Tuesday, December 04, 2007

Mi missem yufellas tumas!

Well over a year later, I finally got my hands on some more photos from Vanuatu. Liesa finally posted some of her pictures on Facebook. And pleasantly, from the 50 out of several hundred, she chose to include one of my favourites. I haven't seen this photo in over a year, but I love it:

This is me attempting to communicate with small children. (More specifically, as part of my small team project, I was responsible for teaching the community about the environment and composting. Exciting stuff.)

Monday, April 16, 2007

The World-Weary Shoes

Walking to work today, there were hoards of elementary school kids, lined up in buddy-system rows, waiting to get into the theatre for a play. Some of the girls waved and smiled and said hello to me. I smiled back. I remember being that age. For a moment, I saw myself through their eyes--just a brief glimpse. Through their eyes, I’m an adult. I’ve got insurmountable debt, I’ve got jobs, I have an education and I even have a small amount of furniture.

But I'm not quite there yet.

In a month, I’ll be turning 23. The number feels somehow substantial, weighty. I'm moving back in with my parents in only six days, for one last time.

Will I ever really feel like an adult?

On my last days in Australia, I got off a train in Katoomba on a chilly, grey morning. The wind and rain whipped at my face, and I wandered the streets in search of my hostel. I was tired, alone and had no clue what I was doing there.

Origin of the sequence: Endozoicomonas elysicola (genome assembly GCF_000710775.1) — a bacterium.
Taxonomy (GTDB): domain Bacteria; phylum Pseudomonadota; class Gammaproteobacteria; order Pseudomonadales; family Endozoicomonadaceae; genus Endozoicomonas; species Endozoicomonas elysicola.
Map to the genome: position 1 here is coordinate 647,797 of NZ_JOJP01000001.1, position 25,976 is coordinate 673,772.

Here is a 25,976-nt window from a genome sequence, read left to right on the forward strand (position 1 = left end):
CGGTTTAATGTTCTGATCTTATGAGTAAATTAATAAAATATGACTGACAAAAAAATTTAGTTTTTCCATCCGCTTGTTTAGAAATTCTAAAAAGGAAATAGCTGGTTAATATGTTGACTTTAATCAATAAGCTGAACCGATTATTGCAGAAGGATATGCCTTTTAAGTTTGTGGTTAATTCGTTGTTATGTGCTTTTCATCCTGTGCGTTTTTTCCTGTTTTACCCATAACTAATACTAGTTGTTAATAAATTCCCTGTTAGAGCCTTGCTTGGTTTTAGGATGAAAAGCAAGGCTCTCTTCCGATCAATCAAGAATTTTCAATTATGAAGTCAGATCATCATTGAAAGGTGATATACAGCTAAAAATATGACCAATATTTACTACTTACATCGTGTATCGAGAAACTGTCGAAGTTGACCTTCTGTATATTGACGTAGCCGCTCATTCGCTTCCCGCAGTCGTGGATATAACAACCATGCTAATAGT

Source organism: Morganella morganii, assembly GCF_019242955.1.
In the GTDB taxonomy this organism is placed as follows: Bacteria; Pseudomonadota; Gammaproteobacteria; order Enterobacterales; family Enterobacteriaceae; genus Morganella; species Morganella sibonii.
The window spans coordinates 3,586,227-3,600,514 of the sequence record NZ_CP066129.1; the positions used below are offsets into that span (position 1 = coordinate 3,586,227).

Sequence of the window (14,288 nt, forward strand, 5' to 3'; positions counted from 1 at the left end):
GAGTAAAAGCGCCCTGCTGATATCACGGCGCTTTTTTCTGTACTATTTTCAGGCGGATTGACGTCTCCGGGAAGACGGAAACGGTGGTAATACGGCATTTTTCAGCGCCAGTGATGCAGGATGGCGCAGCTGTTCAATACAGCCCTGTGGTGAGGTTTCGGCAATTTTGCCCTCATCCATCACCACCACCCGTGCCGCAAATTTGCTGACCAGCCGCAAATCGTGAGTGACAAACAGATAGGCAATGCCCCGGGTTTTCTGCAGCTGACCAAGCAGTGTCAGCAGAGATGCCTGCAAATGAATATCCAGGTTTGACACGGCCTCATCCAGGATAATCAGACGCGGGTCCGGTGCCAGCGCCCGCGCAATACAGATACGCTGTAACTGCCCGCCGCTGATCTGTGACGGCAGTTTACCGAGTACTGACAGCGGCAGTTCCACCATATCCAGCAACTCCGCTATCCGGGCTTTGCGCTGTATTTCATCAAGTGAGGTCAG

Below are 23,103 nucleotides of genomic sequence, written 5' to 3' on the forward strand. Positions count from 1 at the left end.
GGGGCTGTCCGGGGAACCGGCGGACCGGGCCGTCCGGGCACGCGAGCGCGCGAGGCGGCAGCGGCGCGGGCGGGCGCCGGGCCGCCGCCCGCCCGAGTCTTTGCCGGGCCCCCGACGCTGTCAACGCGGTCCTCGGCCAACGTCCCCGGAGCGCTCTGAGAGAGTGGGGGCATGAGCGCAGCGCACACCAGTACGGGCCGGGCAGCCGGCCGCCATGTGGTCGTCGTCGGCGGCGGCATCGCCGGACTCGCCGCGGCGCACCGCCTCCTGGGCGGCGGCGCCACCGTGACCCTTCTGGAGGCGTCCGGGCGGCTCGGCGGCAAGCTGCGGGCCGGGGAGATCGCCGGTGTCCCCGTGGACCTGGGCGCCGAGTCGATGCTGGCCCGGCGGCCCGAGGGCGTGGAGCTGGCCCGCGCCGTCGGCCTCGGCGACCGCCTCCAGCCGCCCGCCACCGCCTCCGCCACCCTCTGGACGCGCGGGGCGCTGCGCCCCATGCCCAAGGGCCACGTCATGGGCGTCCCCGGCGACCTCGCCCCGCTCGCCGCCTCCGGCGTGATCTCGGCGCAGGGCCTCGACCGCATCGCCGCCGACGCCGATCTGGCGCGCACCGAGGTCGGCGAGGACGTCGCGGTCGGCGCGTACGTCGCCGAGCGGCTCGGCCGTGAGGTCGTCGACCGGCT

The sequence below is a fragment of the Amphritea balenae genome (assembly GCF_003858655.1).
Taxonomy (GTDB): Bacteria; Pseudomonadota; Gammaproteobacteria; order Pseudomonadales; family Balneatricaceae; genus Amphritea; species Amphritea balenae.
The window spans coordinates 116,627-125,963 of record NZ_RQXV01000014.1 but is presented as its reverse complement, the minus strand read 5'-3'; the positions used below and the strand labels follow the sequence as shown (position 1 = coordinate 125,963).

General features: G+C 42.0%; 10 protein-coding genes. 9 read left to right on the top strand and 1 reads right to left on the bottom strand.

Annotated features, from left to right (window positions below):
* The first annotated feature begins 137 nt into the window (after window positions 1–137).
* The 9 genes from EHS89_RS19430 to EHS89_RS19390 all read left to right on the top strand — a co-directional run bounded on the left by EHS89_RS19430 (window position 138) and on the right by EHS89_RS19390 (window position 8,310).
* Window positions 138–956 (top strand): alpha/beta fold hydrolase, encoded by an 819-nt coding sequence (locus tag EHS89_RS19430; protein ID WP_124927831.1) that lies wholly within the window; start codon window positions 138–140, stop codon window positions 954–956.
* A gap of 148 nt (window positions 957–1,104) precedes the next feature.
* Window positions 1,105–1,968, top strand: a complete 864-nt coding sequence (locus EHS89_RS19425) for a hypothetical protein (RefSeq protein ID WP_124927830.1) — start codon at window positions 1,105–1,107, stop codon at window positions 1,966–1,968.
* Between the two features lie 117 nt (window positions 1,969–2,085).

After spending nearly three months constantly surrounded by people—sharing the nighttime shelter of a mosquito net, avoiding the sparks and ash that shot off our cooking fires, taking quiet comfort and pleasure in the hot tea from the morning billy before the hot afternoon sun made us crave nothing more than grapefruit and fresh bread, scrubbing cement-covered clothes at sinks plugged with old flyers, standing lengthwise at mirrors wet and wrapped in sarongs, swapping spit and stories all the way up the Australian east coast—I was completely alone. I had come to Katoomba on a whim, with no purpose and no reason.

Wednesday, March 14, 2007

The Mailbag

I probably get more personal mail than the average person. It brings no end to my joy when I reach into my mailbox to pull out a letter. Someone took the time to think about me, and took the time to sit down and try and put those thoughts into words. The edges of envelopes I recieve are creased, the addresses are hand-written and the packages are often dirty and smudged with food.

And in some cases, this mail has travelled across the world to find me.

Yesterday, I got a letter from my host mom Kathy.

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